Iowa law enforcement hoping for ‘hands free’ bill in next legislative session
DES MOINES, Iowa - Thirty-six states have “hands-free” laws for drivers. Iowa does not. And while an effort to pass a bill failed in the last legislative session, Public Safety officials are once again encouraging lawmakers to pick up the bill.
Iowa has a ban on texting while driving, but Brett Tjepkes with the Governor’s Traffic Safety Bureau, says it’s hard to enforce.
”With apps that are on the phone, with navigations, with everything else that is cell phone can do for us, It’s really hard to prove that somebody’s actually reading or writing a text-based message,” Tjepkes said.
With a hands-free law, drivers could be cited for holding their phone while driving.
“It would put people’s attention back on the roadway. You know, driving is demanding, you know, with the amount of traffic that’s on the road, with the amount of dangers that are out there, drivers need to be focused on driving,” Tjepkes said.
Bills aimed at requiring drivers to go hands-free have been introduced since 2019 but failed every time.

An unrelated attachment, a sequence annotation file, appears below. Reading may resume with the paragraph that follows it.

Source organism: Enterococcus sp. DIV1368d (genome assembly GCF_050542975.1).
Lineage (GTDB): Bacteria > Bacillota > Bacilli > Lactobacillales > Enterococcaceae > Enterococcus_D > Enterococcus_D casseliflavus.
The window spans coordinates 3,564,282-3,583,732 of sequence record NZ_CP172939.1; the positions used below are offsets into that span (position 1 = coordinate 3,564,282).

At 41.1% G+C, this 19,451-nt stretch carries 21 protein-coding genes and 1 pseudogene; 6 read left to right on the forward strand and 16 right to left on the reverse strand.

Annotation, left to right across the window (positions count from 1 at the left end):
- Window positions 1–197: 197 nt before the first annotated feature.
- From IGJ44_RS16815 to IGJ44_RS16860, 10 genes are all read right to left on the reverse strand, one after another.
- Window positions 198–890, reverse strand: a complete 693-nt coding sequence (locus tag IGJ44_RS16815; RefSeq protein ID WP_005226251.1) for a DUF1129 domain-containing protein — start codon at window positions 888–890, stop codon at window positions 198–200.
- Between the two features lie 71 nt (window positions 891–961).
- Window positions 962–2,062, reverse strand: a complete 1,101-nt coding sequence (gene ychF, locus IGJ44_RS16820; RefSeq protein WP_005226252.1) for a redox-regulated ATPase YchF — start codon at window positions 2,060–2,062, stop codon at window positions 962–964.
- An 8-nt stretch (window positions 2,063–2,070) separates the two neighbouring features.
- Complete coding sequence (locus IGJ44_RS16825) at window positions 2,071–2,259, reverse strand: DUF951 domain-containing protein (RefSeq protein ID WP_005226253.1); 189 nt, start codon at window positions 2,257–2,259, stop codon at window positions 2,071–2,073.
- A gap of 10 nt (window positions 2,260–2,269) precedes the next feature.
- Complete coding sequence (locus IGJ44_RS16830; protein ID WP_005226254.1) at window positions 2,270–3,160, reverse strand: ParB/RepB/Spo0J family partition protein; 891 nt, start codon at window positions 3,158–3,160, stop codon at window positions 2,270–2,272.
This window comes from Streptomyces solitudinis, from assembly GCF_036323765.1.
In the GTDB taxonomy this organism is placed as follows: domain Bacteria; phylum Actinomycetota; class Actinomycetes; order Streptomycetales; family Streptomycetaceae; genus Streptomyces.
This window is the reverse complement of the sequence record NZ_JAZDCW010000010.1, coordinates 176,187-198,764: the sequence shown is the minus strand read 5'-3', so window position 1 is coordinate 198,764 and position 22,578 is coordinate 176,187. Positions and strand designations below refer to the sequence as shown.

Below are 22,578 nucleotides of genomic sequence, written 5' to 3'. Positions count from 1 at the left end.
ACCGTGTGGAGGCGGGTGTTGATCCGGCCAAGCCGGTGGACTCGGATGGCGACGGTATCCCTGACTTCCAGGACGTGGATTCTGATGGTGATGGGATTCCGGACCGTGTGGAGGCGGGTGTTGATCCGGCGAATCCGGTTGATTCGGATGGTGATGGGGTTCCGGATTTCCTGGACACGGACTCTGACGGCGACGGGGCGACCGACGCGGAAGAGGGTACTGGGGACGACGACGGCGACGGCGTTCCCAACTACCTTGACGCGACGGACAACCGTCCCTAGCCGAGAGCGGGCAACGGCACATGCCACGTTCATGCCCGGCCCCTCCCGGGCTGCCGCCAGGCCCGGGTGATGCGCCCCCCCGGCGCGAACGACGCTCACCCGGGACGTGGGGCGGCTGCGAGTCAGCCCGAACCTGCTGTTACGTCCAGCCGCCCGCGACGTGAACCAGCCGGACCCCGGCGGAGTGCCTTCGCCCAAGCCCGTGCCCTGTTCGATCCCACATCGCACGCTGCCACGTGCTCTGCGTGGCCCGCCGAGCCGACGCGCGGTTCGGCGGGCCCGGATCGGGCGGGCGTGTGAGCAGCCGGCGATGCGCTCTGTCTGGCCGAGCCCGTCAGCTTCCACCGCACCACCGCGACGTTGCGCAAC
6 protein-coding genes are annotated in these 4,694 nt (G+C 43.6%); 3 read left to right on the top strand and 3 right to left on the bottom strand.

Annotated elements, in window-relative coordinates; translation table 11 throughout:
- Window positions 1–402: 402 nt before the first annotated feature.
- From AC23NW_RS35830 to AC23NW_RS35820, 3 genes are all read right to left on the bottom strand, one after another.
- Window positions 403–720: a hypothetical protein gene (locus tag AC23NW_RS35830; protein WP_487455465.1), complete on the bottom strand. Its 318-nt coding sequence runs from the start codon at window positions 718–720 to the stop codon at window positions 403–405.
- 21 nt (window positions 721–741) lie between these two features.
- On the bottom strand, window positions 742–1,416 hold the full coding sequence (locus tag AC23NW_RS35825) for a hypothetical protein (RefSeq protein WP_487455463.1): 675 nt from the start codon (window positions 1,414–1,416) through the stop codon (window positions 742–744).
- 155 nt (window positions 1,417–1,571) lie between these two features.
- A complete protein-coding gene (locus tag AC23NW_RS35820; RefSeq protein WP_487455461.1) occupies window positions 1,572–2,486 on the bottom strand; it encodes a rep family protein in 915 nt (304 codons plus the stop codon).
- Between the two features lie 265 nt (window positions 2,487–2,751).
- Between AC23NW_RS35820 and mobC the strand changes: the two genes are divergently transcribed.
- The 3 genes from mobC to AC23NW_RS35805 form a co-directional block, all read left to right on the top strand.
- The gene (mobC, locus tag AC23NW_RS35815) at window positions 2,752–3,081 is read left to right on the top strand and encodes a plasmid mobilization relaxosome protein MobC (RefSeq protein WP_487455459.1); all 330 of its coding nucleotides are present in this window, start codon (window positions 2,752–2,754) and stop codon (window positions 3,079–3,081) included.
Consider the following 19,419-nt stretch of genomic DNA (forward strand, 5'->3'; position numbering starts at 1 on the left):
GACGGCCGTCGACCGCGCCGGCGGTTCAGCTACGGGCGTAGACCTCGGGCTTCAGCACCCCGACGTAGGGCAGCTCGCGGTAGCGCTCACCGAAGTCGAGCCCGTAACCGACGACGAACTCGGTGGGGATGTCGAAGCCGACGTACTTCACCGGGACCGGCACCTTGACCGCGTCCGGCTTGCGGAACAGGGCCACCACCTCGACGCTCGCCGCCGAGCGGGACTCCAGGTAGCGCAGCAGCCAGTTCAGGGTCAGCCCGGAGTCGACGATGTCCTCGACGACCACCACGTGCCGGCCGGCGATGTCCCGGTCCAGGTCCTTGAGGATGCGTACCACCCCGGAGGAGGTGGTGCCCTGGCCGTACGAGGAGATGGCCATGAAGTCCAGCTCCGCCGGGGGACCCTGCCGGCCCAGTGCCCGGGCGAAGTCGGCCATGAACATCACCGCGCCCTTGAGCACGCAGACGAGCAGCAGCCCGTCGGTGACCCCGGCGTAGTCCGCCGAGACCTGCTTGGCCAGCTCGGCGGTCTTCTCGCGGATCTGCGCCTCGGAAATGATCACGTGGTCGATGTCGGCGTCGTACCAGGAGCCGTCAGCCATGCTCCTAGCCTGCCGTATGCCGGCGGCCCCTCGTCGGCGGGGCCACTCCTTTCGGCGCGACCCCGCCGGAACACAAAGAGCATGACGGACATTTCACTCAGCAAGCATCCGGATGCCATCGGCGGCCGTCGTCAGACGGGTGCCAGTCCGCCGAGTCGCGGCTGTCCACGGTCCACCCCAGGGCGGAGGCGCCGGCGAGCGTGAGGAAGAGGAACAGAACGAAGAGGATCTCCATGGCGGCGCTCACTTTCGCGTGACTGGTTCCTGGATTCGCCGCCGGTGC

“It is something that is garnering a lot of attention nationwide, and we believe that it’s time for Iowa too to have that similar restriction,” Tjepkes said.
Colonel Nathan Fulk with Iowa State Patrol says troopers see instances of distracted driving constantly.
“We’re investigating a crash with a young 21-year-old driver that was watching a wrestling meet in northeast Iowa and was on a two-lane roadway and was distracted by a device, collided with another driver and caused a fatality crash,” Fulk said.
Fulk says hands-free legislation wouldn’t be a burden on drivers.
“I think it would provide them the ability to focus more on the roadway and to put the phone down. They could do a one-touch application where they could still utilize the phone lawfully, but it would minimize distraction,” Fulk said.
Even if your car doesn’t have the technology to do voice commands, you can still go hands-free. Most phones have an app that pauses notifications when you’re driving. You may even get a discount through your insurance for doing so.
Last year’s hands-free bill passed the Senate. Supporters believe it will pass both chambers and become law this next legislative session.
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